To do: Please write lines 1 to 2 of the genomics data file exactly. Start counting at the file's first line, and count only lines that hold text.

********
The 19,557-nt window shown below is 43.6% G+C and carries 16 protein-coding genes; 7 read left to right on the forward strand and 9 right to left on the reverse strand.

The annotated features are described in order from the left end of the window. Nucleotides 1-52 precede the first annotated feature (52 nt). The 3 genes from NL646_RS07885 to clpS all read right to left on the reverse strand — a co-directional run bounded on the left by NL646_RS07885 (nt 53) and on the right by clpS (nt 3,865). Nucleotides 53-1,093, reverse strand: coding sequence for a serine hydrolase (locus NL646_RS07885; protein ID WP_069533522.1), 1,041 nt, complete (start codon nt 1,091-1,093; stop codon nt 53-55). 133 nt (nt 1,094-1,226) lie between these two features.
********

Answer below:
The 19,557-nt window shown below is 43.6% G+C and carries 16 protein-coding genes; 7 read left to right on the forward strand and 9 right to left on the reverse strand.

The annotated features are described in order from the left end of the window. Nucleotides 1-52 precede the first annotated feature (52 nt). The 3 genes from NL646_RS07885 to clpS all read right to left on the reverse strand — a co-directional run bounded on the left by NL646_RS07885 (nt 53) and on the right by clpS (nt 3,865). Nucleotides 53-1,093, reverse strand: coding sequence for a serine hydrolase (locus NL646_RS07885; protein ID WP_069533522.1), 1,041 nt, complete (start codon nt 1,091-1,093; stop codon nt 53-55). 133 nt (nt 1,094-1,226) lie between these two features.